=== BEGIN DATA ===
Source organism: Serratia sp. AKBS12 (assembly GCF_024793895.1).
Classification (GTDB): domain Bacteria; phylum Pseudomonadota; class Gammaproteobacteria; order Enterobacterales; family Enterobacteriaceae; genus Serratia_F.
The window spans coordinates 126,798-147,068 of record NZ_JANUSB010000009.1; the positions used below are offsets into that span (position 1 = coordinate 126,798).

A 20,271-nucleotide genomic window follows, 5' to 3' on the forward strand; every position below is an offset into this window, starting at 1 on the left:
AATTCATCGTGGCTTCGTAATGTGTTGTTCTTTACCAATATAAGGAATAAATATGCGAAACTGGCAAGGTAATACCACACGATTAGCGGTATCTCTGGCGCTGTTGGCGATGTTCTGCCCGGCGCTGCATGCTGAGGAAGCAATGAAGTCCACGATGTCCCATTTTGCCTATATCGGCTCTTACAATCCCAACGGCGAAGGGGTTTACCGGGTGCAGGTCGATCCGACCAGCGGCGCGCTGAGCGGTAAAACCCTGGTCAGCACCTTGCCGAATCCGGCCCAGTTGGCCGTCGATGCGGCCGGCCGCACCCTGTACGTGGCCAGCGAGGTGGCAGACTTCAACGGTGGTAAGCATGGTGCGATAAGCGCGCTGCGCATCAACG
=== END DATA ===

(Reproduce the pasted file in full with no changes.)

Source organism: Serratia sp. AKBS12 (assembly GCF_024793895.1).
Classification (GTDB): domain Bacteria; phylum Pseudomonadota; class Gammaproteobacteria; order Enterobacterales; family Enterobacteriaceae; genus Serratia_F.
The window spans coordinates 126,798-147,068 of record NZ_JANUSB010000009.1; the positions used below are offsets into that span (position 1 = coordinate 126,798).

A 20,271-nucleotide genomic window follows, 5' to 3' on the forward strand; every position below is an offset into this window, starting at 1 on the left:
AATTCATCGTGGCTTCGTAATGTGTTGTTCTTTACCAATATAAGGAATAAATATGCGAAACTGGCAAGGTAATACCACACGATTAGCGGTATCTCTGGCGCTGTTGGCGATGTTCTGCCCGGCGCTGCATGCTGAGGAAGCAATGAAGTCCACGATGTCCCATTTTGCCTATATCGGCTCTTACAATCCCAACGGCGAAGGGGTTTACCGGGTGCAGGTCGATCCGACCAGCGGCGCGCTGAGCGGTAAAACCCTGGTCAGCACCTTGCCGAATCCGGCCCAGTTGGCCGTCGATGCGGCCGGCCGCACCCTGTACGTGGCCAGCGAGGTGGCAGACTTCAACGGTGGTAAGCATGGTGCGATAAGCGCGCTGCGCATCAACG